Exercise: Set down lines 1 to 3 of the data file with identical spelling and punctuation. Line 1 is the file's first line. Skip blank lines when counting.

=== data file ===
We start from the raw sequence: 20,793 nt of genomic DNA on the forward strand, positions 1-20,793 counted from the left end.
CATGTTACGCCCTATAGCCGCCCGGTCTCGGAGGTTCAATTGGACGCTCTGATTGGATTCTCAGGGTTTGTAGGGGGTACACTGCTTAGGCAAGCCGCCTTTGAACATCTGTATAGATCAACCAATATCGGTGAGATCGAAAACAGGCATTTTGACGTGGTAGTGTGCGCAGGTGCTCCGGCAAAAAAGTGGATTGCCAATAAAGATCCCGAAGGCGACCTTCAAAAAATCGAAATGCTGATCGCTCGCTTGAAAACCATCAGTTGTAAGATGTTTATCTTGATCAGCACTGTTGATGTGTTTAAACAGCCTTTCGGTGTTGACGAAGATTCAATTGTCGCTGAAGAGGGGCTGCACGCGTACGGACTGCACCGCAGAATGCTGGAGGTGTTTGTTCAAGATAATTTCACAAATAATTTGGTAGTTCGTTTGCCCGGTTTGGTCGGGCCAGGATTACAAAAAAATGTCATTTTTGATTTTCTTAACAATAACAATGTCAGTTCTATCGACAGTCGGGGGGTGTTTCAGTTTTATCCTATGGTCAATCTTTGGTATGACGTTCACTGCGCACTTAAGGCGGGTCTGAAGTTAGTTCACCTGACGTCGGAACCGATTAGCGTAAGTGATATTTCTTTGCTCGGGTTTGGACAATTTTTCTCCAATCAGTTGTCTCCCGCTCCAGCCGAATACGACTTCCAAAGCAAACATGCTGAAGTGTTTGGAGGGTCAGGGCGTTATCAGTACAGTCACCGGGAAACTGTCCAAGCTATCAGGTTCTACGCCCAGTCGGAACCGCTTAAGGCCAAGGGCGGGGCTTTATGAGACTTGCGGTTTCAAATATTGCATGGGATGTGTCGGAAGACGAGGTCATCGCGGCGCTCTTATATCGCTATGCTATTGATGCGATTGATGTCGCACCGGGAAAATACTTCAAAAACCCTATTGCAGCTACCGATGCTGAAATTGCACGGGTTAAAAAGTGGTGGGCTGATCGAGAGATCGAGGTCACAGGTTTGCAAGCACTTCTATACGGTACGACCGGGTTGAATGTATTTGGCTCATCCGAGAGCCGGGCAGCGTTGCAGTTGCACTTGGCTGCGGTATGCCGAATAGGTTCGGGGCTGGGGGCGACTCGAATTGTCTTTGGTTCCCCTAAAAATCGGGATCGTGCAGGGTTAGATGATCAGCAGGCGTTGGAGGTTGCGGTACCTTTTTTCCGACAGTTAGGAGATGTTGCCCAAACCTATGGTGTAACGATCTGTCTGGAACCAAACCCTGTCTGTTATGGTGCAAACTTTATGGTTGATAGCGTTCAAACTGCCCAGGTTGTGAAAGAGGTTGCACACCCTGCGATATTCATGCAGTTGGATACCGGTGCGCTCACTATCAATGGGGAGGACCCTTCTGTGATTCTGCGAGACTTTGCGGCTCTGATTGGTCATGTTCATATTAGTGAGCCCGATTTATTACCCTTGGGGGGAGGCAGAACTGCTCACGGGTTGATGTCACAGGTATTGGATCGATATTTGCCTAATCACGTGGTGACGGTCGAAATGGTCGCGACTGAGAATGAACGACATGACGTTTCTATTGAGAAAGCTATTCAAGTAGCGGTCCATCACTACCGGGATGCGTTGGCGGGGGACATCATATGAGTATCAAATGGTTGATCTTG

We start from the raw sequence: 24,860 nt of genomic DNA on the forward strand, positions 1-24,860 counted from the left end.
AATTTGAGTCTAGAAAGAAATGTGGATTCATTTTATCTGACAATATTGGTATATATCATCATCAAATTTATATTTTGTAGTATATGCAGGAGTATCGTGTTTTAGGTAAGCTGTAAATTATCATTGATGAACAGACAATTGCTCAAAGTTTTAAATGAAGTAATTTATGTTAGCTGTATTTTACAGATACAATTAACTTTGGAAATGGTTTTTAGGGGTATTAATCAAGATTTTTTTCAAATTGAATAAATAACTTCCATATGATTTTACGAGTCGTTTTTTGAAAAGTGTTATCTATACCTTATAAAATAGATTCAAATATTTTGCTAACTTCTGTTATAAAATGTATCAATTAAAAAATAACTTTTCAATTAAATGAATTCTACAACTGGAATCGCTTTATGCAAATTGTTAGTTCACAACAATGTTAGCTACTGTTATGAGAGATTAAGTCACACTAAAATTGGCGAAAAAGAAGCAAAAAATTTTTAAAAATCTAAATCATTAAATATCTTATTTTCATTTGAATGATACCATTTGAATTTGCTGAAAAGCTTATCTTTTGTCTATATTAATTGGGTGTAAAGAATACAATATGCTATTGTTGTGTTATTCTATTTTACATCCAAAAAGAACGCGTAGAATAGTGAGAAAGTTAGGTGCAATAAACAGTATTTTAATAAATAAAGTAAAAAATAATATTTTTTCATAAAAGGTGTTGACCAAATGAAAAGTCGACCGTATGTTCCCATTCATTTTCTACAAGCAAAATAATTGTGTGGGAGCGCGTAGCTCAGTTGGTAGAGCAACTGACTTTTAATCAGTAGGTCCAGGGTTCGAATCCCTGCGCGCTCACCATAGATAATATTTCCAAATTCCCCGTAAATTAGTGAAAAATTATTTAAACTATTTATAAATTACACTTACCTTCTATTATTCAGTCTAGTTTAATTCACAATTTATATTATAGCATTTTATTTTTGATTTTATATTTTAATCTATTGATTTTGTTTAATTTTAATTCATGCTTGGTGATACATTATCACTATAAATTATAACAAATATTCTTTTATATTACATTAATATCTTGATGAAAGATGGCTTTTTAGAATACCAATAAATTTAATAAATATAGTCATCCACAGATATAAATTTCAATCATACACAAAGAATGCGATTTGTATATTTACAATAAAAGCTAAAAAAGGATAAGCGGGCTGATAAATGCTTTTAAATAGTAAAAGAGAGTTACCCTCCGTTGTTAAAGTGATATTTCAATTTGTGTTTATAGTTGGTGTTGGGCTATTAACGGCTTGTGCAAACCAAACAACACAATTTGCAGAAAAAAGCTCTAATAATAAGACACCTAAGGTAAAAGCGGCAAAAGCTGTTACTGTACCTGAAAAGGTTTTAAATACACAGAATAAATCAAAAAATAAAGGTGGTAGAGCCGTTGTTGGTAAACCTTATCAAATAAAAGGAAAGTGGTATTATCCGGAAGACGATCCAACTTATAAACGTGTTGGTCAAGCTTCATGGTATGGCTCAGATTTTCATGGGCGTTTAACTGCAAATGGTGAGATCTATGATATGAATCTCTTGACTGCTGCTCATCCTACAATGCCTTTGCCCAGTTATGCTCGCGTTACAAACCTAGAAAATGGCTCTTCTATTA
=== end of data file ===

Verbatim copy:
We start from the raw sequence: 20,793 nt of genomic DNA on the forward strand, positions 1-20,793 counted from the left end.
CATGTTACGCCCTATAGCCGCCCGGTCTCGGAGGTTCAATTGGACGCTCTGATTGGATTCTCAGGGTTTGTAGGGGGTACACTGCTTAGGCAAGCCGCCTTTGAACATCTGTATAGATCAACCAATATCGGTGAGATCGAAAACAGGCATTTTGACGTGGTAGTGTGCGCAGGTGCTCCGGCAAAAAAGTGGATTGCCAATAAAGATCCCGAAGGCGACCTTCAAAAAATCGAAATGCTGATCGCTCGCTTGAAAACCATCAGTTGTAAGATGTTTATCTTGATCAGCACTGTTGATGTGTTTAAACAGCCTTTCGGTGTTGACGAAGATTCAATTGTCGCTGAAGAGGGGCTGCACGCGTACGGACTGCACCGCAGAATGCTGGAGGTGTTTGTTCAAGATAATTTCACAAATAATTTGGTAGTTCGTTTGCCCGGTTTGGTCGGGCCAGGATTACAAAAAAATGTCATTTTTGATTTTCTTAACAATAACAATGTCAGTTCTATCGACAGTCGGGGGGTGTTTCAGTTTTATCCTATGGTCAATCTTTGGTATGACGTTCACTGCGCACTTAAGGCGGGTCTGAAGTTAGTTCACCTGACGTCGGAACCGATTAGCGTAAGTGATATTTCTTTGCTCGGGTTTGGACAATTTTTCTCCAATCAGTTGTCTCCCGCTCCAGCCGAATACGACTTCCAAAGCAAACATGCTGAAGTGTTTGGAGGGTCAGGGCGTTATCAGTACAGTCACCGGGAAACTGTCCAAGCTATCAGGTTCTACGCCCAGTCGGAACCGCTTAAGGCCAAGGGCGGGGCTTTATGAGACTTGCGGTTTCAAATATTGCATGGGATGTGTCGGAAGACGAGGTCATCGCGGCGCTCTTATATCGCTATGCTATTGATGCGATTGATGTCGCACCGGGAAAATACTTCAAAAACCCTATTGCAGCTACCGATGCTGAAATTGCACGGGTTAAAAAGTGGTGGGCTGATCGAGAGATCGAGGTCACAGGTTTGCAAGCACTTCTATACGGTACGACCGGGTTGAATGTATTTGGCTCATCCGAGAGCCGGGCAGCGTTGCAGTTGCACTTGGCTGCGGTATGCCGAATAGGTTCGGGGCTGGGGGCGACTCGAATTGTCTTTGGTTCCCCTAAAAATCGGGATCGTGCAGGGTTAGATGATCAGCAGGCGTTGGAGGTTGCGGTACCTTTTTTCCGACAGTTAGGAGATGTTGCCCAAACCTATGGTGTAACGATCTGTCTGGAACCAAACCCTGTCTGTTATGGTGCAAACTTTATGGTTGATAGCGTTCAAACTGCCCAGGTTGTGAAAGAGGTTGCACACCCTGCGATATTCATGCAGTTGGATACCGGTGCGCTCACTATCAATGGGGAGGACCCTTCTGTGATTCTGCGAGACTTTGCGGCTCTGATTGGTCATGTTCATATTAGTGAGCCCGATTTATTACCCTTGGGGGGAGGCAGAACTGCTCACGGGTTGATGTCACAGGTATTGGATCGATATTTGCCTAATCACGTGGTGACGGTCGAAATGGTCGCGACTGAGAATGAACGACATGACGTTTCTATTGAGAAAGCTATTCAAGTAGCGGTCCATCACTACCGGGATGCGTTGGCGGGGGACATCATATGAGTATCAAATGGTTGATCTTG

We start from the raw sequence: 24,860 nt of genomic DNA on the forward strand, positions 1-24,860 counted from the left end.